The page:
This week’s anti-bullying buzz is about siblings. A new study published by the journal Pediatrics, reveals that sibling bullying can be just as harmful as peer bullying to children’s mental health.
When kids are out of school and spending more time as a family, it’s an important thing to be aware of. How brothers and sisters treat each other can either have a lifelong positive effect or do a lot of damage. Parents set the tone.
Bully, the movie, will make you want to do something. You may wonder what that “something’ could be? It may be as close as your own home.
In one of the scenes from the movie, it’s painful to watch Alex get bullied by his younger sister. She basically calls him a loser and you can tell that it’s not the first time.
We always focus on bullying in the schoolyard or online, but we rarely talk about sibling bullying.
Some conflict between siblings is normal and unavoidable. Sibling conflict is viewed as abusive when the interaction becomes violent, when one sibling feels powerless to stop the interaction, when the conflict persists over extended periods of time, and when the conflict is lopsided so that one sibling is singled out consistently.
Do we tune this out as parents? Do we get so sick of the kids “fighting,” that we don’t pay attention anymore?
A few years ago, I was at the International Bullying Prevention Assoc. conference and one of the most impressive workshops was led by this very serene looking woman. She started out by talking about sibling abuse and bullying. By the end of it, I noticed that all the attendees (mostly principals, teachers, coaches, security officers, counselors), including the men in the room, were emotional. It seemed that each person could relate to the subject of sibling to sibling meanness.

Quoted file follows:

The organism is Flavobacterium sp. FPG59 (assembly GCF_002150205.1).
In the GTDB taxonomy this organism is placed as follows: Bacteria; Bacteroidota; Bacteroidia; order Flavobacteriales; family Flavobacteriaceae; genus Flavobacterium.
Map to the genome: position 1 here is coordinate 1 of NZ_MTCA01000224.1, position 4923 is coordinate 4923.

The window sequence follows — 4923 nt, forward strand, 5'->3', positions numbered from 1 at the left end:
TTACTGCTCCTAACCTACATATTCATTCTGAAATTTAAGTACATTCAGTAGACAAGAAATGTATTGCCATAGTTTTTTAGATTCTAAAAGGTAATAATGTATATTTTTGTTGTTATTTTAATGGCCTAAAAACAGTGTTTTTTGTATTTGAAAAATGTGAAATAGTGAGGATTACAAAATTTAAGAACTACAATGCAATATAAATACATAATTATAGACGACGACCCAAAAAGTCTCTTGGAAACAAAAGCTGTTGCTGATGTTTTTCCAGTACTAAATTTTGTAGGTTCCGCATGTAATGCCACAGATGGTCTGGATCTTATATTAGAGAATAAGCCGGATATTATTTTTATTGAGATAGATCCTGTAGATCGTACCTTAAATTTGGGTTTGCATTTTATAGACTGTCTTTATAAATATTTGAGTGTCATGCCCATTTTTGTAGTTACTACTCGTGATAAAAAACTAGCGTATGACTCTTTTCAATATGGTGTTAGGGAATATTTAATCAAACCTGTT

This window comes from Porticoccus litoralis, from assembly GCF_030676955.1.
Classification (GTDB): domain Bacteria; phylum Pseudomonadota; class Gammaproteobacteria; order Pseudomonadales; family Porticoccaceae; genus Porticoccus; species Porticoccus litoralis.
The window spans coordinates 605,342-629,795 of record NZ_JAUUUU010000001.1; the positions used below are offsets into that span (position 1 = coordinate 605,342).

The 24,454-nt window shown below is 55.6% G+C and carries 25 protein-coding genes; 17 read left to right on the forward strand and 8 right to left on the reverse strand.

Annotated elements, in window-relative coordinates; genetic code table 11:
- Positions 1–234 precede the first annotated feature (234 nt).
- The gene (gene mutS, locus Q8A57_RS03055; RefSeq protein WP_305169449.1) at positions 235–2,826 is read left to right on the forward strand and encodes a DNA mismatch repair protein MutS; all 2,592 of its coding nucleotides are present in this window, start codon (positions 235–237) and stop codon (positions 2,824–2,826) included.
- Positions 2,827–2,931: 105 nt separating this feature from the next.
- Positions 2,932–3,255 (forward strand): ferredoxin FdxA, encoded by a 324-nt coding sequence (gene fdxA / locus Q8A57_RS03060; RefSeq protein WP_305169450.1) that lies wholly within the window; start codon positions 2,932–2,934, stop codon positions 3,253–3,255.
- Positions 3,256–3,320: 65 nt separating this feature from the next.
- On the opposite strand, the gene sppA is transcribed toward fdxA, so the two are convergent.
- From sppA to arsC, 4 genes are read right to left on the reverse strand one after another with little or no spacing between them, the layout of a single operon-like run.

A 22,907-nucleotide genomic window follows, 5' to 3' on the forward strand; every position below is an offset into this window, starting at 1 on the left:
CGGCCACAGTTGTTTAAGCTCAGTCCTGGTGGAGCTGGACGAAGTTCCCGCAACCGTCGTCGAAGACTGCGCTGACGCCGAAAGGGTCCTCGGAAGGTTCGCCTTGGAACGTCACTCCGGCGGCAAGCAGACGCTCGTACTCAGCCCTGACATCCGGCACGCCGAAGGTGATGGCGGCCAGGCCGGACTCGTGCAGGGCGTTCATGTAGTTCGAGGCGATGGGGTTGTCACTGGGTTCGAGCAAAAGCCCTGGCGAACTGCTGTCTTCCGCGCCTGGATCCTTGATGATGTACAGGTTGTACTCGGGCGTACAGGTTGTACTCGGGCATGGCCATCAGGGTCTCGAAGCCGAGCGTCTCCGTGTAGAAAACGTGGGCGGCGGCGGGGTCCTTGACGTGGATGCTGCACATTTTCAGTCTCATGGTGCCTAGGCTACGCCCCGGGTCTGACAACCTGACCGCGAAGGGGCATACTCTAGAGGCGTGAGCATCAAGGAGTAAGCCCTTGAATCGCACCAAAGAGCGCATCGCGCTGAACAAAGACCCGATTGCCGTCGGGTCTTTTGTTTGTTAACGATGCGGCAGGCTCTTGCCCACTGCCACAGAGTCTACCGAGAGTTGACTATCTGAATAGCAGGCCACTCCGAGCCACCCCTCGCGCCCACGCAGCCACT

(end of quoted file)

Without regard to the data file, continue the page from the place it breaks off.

Last fall I was visiting a classroom. We weren’t even talking about bullying but there was a little boy who raised his hand and then popped out of his desk to tell me that his bigger cousin was beating him up. When I asked him if his parents knew, he said that they told him to get over it…his cousin was just “horsing around.” This child was clearly afraid of his cousin.
Sibling (or family) bullying often gets swept under the rug and often the pain of that bullying never goes away — as was seen on the faces of those men in that workshop. (Not all siblings will like each other growing up, but they shouldn’t be allowed to hurt each other.)
Letting our own children cross the line with (or against) each other is not good. That line is the line between “getting on each other’s nerves” to constantly belittling, demeaning or physically hurting each other.
In general children should resolve differences on their own. When children are unable to do so, adults should intervene…
Susan S. Raisch is the founder of Tangled Ball, a service that develops bullying prevention and leadership tools, including this website devoted to providing resources for families and educators. Click to learn more!